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More young, healthy people should be getting Paxlovid when they get Covid

US providers are underusing the drug — and not just in high-risk people.

A pharmacist with a face mask on holds up a package of Paxlovid to the camera.
A pharmacy manager shows off a package of Pfizer Paxlovid pills in January 2022.
Chris Sweda/Chicago Tribune/Tribune News Service via Getty Images
Keren Landman is a senior reporter covering public health, emerging infectious diseases, the health workforce, and health justice at Vox. Keren is trained as a physician, researcher, and epidemiologist and has served as a disease detective at the US Centers for Disease Control and Prevention.

A few weeks ago, a colleague of mine got Covid-19. She was scheduled to board a cross-country flight the following week, with important meetings in two cities on her schedule. She really wanted to make it.

But the infection hit her hard, and on day two of her symptoms, she asked her doctor if she could get a prescription for Paxlovid. It’s currently the most effective antiviral medication on the market for treating and reducing the severity of outpatient Covid infections.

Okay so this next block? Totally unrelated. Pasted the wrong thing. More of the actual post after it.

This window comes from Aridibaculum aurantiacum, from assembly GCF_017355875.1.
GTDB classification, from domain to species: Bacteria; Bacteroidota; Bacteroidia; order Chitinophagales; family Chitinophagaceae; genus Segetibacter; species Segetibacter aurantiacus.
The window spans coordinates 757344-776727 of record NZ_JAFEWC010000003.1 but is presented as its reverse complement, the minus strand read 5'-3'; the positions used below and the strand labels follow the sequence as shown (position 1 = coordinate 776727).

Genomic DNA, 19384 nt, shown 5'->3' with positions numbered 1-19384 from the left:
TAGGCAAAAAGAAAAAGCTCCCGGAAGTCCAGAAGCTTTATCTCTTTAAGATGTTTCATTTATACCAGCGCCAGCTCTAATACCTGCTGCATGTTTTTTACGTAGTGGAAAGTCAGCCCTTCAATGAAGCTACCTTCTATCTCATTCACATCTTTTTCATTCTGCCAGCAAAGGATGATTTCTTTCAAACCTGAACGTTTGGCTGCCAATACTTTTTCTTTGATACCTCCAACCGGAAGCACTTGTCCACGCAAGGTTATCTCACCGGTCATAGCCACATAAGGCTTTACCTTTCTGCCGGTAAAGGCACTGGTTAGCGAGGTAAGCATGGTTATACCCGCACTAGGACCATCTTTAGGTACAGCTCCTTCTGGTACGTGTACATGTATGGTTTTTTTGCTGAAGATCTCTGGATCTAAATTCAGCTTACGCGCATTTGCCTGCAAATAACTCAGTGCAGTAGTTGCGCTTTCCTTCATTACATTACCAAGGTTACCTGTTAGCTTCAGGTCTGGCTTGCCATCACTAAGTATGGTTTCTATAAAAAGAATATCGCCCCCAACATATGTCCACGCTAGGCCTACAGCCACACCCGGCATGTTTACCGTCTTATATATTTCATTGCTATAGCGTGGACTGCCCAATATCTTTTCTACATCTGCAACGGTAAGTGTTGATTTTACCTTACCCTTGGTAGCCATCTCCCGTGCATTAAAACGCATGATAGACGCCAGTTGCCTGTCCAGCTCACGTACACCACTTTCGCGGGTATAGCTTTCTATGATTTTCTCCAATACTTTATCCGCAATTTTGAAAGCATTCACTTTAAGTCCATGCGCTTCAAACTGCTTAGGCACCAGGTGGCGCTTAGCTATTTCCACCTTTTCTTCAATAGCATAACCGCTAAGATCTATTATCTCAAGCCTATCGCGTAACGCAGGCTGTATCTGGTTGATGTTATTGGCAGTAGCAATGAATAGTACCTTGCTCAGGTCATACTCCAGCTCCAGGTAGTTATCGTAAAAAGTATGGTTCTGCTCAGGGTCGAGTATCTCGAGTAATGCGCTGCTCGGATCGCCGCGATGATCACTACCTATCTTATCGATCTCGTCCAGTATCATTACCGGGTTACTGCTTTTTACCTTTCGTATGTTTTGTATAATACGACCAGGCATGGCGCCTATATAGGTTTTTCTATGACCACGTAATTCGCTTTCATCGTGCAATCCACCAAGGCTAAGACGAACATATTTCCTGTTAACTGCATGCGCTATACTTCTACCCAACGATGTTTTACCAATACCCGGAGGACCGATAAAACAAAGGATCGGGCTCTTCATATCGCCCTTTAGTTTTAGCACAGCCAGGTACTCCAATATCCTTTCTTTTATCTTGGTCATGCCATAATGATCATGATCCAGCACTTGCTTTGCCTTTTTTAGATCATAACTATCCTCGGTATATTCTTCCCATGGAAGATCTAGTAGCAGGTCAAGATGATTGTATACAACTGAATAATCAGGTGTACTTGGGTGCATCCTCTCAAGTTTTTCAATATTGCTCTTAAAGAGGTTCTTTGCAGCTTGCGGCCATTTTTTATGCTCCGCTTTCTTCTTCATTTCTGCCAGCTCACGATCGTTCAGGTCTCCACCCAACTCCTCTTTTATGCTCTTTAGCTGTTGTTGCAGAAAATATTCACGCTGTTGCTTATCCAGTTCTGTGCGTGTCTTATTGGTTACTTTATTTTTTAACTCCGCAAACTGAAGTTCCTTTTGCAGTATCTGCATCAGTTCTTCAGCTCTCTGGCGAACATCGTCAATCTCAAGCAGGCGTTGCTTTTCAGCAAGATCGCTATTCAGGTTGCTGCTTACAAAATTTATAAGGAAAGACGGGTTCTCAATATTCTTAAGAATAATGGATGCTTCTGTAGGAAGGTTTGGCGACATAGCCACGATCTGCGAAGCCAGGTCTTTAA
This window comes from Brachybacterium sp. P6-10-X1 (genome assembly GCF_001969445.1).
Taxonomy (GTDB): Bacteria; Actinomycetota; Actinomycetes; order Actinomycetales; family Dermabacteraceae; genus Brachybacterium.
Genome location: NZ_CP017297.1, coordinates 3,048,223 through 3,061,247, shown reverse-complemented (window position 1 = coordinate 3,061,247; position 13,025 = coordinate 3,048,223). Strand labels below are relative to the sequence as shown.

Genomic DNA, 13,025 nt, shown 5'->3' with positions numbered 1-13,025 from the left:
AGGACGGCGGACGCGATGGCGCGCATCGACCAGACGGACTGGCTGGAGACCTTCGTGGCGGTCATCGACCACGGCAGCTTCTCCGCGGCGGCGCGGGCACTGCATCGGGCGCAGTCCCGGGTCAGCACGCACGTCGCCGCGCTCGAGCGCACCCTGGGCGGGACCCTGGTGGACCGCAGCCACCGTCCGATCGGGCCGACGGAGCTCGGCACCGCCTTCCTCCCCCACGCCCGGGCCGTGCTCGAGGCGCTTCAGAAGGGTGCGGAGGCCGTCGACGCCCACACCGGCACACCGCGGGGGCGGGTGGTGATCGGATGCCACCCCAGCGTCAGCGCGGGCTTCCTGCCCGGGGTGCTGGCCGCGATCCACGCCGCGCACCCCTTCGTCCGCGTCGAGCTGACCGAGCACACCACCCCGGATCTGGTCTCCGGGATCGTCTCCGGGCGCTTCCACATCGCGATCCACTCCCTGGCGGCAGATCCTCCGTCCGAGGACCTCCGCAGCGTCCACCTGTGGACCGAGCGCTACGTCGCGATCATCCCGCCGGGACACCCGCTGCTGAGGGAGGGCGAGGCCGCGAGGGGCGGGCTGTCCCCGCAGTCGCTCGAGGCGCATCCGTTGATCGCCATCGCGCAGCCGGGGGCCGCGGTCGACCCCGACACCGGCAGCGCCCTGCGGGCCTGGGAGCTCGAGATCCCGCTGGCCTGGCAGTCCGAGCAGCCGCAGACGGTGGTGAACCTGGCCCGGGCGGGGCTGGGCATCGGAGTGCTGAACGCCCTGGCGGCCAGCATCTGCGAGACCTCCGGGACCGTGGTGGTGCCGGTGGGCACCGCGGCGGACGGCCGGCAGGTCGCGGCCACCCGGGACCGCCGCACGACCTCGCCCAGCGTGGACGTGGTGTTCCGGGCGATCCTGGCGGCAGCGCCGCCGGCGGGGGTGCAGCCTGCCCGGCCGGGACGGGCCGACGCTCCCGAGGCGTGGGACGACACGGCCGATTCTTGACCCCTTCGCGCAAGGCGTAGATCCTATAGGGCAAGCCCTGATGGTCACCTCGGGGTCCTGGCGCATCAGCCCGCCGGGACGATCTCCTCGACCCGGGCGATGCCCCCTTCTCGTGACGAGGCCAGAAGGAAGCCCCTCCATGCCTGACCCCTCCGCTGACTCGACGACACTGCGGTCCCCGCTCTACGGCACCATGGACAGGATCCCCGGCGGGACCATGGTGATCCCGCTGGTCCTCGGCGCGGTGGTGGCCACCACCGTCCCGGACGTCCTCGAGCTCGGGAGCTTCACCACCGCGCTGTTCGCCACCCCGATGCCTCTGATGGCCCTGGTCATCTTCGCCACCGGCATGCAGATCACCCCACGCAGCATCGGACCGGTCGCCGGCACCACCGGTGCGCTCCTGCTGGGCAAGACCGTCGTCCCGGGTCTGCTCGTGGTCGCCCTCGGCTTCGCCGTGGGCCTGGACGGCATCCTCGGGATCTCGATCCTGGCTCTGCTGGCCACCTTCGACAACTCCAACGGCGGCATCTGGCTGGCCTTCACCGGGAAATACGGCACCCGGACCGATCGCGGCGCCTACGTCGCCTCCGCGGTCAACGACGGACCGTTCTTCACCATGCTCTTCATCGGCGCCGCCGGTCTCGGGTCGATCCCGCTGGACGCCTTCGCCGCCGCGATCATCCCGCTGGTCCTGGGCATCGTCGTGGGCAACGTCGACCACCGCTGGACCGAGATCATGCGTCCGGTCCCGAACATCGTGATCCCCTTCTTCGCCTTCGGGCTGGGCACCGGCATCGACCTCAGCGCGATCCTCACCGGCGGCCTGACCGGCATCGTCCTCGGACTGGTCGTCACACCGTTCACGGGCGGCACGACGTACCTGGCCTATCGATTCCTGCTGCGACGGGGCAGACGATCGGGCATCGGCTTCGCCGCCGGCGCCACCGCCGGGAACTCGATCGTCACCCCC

Her doctor said no — she wasn’t in the typical group for which the drug was recommended, she was told.

What followed, frankly, sucked: She was so sick, and her recovery took so long, that she ultimately delayed the trip by a week, causing significant disruption to her schedule and her life. (She’s fine now.)

Hearing her story, I wondered if withholding Paxlovid had really been the right call.

Yes, the drug is technically Food and Drug Administration (FDA)-approved for treating infection only in people at high risk for being hospitalized or dying as a result of Covid-19 infection, that is, those over 65 or with certain chronic medical conditions. And my colleague is not in that category. She’s in her 30s, with no risk factors for severe infection. And while the medication has interactions with lots of other drugs, which makes prescribing it a little tricky, my colleague doesn’t take any other medications.

But doctors prescribe medications off-label (that is, for indications other than the ones they’re approved for) all the time. I sometimes did so when I practiced as a physician if there was good evidence to suggest a drug’s benefit in a certain patient outweighed its risk.

I myself am low-risk for severe Covid-19 but recently took Paxlovid to shorten the length of my illness and keep some important plans — and I’m hearing about lots of peers who’ve either done or prescribed the same.

There’s reason to believe that Paxlovid could have big benefits for healthier people: A small body of literature suggests that the drug’s effects may make it a good strategy for shortening the course of illness, reducing transmissibility, and lowering the risk of long Covid.